Using a dataset that includes the tax rates, the corporate share of establishment, employment, and production in the manufacturing sector, Liu builds a theoretical framework that starts with a simple model to illustrate how firms make decisions about whether to incorporate based on comparison of the profits they are likely to obtain from each organizational form (p. 7). This offers a result that shows the complexity of the business decisions and the reality which the policy-maker has to deal with: the taxation of firms differs by organizational form.

Interestingly, Liu adds to the discussion the degree of incorporation making a case on the economic importance of corporations and the fact that a great number of firms incorporate in response to tax incentives, rather than productivity options. Therefore, there is a strong relationship between business incorporation and income taxes when the big transformation occurred.

In other words, firms were not keeping it simple for the policy-maker! As a dynamic unit, the decision on the organizational form they were going to take while growing depended not only on the complexity of the production, the financial options available, or the size of the markets, but also on how they relate with the taxation system that at the end could increase or decrease the degree of incorporation.

Being this intuition not new for those who study the evolution of firms, this paper adds data to a methodological approach that combines the advances of the corporate governance on the structure of the firm and the accounting concern on how to deal with what they have to give back to the society.

Successful Entrepreneurship: A Matter of Location?

Entrepreneurship and Geography: An Evolutionary Perspective

By Erik Stam (Utrecht University)

URL: http://d.repec.org/n?u=RePEc:wiw:wiwrsa:ersa10p1267&r=his

Abstract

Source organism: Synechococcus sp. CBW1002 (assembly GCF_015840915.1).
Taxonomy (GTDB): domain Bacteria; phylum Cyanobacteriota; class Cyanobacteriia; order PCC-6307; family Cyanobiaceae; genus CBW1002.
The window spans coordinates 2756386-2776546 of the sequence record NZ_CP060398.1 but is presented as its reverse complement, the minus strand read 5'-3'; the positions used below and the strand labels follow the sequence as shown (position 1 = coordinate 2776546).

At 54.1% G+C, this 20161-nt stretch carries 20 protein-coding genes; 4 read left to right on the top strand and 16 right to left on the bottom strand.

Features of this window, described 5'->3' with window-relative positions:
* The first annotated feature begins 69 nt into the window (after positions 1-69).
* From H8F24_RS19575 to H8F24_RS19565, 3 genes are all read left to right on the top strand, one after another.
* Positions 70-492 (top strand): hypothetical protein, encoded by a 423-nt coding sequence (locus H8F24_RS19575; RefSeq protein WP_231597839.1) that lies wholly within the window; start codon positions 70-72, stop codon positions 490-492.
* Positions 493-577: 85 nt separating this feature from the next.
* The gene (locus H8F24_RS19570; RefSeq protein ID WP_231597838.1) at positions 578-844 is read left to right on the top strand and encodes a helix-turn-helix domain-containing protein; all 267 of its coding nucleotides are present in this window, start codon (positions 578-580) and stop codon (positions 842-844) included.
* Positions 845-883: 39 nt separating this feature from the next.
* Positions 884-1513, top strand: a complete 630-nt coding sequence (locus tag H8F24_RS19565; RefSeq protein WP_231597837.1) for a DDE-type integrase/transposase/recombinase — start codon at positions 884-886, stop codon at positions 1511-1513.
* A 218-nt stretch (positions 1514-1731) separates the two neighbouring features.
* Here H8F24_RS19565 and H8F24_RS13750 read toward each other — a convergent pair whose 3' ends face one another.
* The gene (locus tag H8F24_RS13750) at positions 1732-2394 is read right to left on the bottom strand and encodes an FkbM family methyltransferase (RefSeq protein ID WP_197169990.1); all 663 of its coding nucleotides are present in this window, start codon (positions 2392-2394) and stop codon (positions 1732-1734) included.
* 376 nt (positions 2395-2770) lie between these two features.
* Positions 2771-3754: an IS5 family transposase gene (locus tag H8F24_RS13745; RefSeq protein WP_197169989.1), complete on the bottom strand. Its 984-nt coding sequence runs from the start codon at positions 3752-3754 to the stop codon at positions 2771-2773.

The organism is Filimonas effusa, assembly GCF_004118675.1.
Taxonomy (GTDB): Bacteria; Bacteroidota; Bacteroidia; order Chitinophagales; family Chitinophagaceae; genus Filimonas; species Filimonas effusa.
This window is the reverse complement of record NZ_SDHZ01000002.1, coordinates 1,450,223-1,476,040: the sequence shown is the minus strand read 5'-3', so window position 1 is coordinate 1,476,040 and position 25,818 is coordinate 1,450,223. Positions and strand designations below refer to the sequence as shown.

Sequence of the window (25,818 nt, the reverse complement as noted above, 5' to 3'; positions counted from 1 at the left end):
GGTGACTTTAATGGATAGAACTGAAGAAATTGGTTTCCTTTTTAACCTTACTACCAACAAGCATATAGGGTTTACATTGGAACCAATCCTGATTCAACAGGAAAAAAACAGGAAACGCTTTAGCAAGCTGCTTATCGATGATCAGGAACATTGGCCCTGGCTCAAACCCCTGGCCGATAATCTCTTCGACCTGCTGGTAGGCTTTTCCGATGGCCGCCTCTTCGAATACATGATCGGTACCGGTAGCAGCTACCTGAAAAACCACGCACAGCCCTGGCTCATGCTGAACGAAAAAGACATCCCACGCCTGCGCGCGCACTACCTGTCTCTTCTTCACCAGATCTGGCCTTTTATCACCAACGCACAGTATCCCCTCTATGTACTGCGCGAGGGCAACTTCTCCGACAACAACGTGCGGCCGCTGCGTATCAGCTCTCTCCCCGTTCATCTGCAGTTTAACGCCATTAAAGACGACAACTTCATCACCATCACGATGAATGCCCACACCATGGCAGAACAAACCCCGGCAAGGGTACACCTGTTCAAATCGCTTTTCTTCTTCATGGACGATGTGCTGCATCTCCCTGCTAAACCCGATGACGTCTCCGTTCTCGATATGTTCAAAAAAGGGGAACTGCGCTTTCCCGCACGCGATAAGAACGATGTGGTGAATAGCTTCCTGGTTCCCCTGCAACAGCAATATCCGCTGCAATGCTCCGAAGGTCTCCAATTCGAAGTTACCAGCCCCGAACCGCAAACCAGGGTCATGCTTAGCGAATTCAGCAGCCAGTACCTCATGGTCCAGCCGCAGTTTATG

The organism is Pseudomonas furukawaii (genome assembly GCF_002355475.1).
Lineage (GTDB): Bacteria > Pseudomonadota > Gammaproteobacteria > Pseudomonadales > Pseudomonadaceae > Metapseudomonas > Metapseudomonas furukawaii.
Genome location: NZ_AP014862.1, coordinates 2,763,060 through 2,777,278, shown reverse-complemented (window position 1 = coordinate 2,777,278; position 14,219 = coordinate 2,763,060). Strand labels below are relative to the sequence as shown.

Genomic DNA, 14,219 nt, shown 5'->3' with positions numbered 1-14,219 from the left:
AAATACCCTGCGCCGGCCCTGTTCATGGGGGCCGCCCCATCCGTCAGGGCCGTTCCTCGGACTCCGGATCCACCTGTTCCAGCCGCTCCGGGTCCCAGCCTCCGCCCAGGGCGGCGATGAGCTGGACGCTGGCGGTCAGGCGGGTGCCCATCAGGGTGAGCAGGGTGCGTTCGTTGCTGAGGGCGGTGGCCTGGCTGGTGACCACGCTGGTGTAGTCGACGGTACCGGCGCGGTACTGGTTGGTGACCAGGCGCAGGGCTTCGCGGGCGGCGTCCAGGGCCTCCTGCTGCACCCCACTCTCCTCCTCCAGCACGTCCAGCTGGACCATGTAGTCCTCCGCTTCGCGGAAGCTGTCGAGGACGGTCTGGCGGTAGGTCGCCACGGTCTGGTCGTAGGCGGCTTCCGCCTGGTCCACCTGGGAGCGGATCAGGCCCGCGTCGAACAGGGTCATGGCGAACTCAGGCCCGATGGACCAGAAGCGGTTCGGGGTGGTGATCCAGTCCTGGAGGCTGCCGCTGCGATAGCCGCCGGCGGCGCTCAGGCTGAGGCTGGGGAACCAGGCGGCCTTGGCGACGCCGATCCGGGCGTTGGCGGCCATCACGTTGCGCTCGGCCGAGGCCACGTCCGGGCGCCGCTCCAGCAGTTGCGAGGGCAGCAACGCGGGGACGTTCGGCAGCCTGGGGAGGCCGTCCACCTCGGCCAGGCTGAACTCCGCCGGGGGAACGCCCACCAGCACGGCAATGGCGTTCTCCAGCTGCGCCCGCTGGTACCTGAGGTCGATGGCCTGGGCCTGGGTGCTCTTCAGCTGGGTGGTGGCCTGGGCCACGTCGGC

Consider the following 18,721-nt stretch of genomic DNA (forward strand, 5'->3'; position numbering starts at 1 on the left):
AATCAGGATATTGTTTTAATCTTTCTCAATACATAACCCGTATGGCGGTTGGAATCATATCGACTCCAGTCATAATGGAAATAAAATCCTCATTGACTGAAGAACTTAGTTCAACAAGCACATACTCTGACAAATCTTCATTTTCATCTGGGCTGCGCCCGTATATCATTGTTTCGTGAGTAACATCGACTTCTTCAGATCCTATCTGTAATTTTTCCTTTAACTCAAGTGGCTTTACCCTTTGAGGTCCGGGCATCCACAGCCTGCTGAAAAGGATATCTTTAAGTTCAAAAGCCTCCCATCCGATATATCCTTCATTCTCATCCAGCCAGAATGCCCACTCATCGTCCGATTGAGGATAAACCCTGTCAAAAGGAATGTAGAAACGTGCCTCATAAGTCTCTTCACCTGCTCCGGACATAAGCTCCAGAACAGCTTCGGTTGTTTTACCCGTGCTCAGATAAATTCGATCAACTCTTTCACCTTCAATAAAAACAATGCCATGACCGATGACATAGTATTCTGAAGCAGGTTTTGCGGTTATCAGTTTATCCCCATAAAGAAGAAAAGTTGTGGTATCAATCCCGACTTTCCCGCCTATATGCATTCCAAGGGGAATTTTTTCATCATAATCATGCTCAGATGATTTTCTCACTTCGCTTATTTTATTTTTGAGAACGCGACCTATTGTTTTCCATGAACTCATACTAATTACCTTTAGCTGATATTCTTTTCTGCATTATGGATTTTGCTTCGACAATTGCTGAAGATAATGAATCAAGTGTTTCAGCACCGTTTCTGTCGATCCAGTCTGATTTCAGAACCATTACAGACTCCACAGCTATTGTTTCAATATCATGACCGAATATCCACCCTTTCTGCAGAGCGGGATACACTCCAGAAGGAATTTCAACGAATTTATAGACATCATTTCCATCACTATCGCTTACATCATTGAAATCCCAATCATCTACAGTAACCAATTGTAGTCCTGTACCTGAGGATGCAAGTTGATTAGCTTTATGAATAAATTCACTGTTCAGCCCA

This paper is an inquiry into the role of entrepreneurship in evolutionary economic geography. The focus is on how and why entrepreneurship is a distinctly spatially uneven process. We will start with a discussion on the role of entrepreneurship in the theory of economic evolution. Next, we will review the empirical literature on the geography of entrepreneurship. The paper concludes with a discussion of a future agenda for the study of entrepreneurship within evolutionary economic geography.

Review by Beatriz Rodríguez-Satizábal

This paper was distributed by NEP-HIS on 2012-07-29. For the business historians immerse in the research of the history of entrepreneurship, this paper by Erik Stam is a piece to read. The thoughtful review of the challenges that the relation between entrepreneurship and geography present to future research invites to open the discussion on the differences among countries based on the characteristics of the entrepreneur’s location rather than only on its cultural values and the institutional environment.

Stam challenges the growing view of entrepreneurship as a subject exclusively to be deal by management scholars. The paper brings the history back to the discussion and innovates in the use of evolutionary economic geography. As Jones and Wadwhani (2006) explain, the historical research on entrepreneurship has been particularly concerned with understanding the process of structural change and development within economies using Schumpeter’s approach to innovation.

Understanding the importance of the newcomers is beyond the focus of only one discipline and the use of economic geography will allow the researcher to deal with the question on how the location increases the chances to have entrepreneurs that introduce organizational and product innovations, without falling in the vicious cycle of explaining the increase of entrepreneurs exclusively by social variables such as religion, family values, or networks.

Moreover, by explaining that the entrepreneurs are hardly lone individuals who rely primarily on their extraordinary efforts and talents to overcome difficulties, Stam introduces the argument that for nascent entrepreneurs the focal choice is what kind of firm to start given their location, not so much choosing a location for a given firm. Therefore, it deals with the concern on the spatial distribution of entrepreneurship by searching the aspects of the interaction between the newcomers and the geographical distribution.

Stam claims that “in order to improve the insights in the spatial variations of entrepreneurship, we need to specify the type of entrepreneurship” (p. 10). Although, this is not new for those who study entrepreneurship, Stam’s proposition to include evolutionary geography gives space to a new research agenda. In the future the study of entrepreneurship should take into account the spatial concentration of the industry, the combined use of the entrepreneur and the firm as a unit of analysis, and the study of the exit of young firms to accomplish a deep analysis of the role of entrepreneurs in economic development.